Unless Pritchard works out a major sign-and-trade deal, I do not see Sessions coming to Portland anytime soon.
Andre Miller could help the Blazers, but he would only be a quick fix, as he is in the twilight of his career. Besides, Jerryd Bayless, whom Kevin Pritchard knows will be his future starting point guard, is a good year or two away from being an effective starter.
Kidd would not be a good fit for the same reasons as Miller.
Although Robinson has extensive playing experience with Portland's go-to guy Brandon Roy, as the two played together at the University of Washington, Robinson is more of a scoring point guard. Although the Blazers do need a point guard who can create their own shot, they also need a point guard who can create shots for others.
Unless Portland offers Brandon Roy to the Suns, they will not nab Steve Nash. The whole point of Phoenix trying to trade Shaq and Amar'e this offseason was so they could build their team around Nash, not trade him away.
So, that leaves the Blazers with two realistic options: Hinrich and Harris. Although Hinrich seems to be the more realistic of the two, I wouldn't be surprised to see a Harris trade go down.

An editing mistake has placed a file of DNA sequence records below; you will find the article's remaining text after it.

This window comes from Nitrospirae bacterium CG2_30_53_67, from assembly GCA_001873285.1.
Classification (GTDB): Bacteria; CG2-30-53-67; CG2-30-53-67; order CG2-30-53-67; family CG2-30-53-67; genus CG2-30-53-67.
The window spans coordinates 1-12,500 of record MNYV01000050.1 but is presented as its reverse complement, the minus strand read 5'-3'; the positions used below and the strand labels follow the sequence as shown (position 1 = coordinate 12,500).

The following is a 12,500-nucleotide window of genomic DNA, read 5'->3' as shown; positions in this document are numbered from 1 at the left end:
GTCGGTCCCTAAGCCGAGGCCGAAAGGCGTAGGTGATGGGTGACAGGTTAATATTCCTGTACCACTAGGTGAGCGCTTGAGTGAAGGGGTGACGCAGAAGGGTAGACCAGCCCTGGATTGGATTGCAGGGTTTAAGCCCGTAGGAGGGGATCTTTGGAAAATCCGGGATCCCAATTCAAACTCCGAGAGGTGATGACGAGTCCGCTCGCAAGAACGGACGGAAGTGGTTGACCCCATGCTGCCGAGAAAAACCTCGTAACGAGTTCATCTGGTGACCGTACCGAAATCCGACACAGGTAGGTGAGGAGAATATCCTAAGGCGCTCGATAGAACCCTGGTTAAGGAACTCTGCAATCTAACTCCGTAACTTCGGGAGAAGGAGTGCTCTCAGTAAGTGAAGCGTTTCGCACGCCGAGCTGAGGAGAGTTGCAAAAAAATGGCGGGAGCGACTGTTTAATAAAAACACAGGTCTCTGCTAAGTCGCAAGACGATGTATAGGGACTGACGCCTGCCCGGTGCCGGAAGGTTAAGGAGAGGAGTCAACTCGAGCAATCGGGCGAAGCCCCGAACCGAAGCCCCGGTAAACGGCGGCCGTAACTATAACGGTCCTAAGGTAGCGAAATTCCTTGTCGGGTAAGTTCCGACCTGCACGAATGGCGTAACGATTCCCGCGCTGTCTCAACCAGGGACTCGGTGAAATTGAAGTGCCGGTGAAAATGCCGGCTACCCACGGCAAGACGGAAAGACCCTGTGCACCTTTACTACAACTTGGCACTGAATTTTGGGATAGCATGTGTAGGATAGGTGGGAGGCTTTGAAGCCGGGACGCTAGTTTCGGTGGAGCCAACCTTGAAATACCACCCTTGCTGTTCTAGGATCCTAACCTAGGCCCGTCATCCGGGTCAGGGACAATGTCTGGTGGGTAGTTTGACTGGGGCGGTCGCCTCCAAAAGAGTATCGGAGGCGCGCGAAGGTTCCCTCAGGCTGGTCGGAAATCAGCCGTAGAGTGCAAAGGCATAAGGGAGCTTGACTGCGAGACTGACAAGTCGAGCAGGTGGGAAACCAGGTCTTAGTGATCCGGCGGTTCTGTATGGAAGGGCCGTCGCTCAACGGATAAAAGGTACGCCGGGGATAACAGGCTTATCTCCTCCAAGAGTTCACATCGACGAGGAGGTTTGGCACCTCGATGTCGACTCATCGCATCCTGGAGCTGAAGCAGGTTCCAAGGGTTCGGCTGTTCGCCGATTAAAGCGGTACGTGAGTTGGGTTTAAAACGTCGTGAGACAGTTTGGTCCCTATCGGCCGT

Here's why—New Jersey needs help at the three.
They have eyes for Travis Outlaw. He's young, has an above average jumpshot, and can play pretty good defense when he puts his mind to it. There's a big reason why his name appeared in trade rumors this season about a possible Vince Carter move to Portland.
They also need help at the four now that they have traded starting power forward Ryan Anderson to Orlando as part of the Carter deal.
I would be very shocked if the Nets did not bite at an offer of, let's say, Steve Blake, Travis Outlaw, and the draft rights to Jeff Pendergraph and Patrick Mills. It would give them the help they need at the three and four, an established starting point guard in Steve Blake, and would also help clear cap space for the summer of 2010, as both Pendergraph and Mills have no minimum contract options other than the league.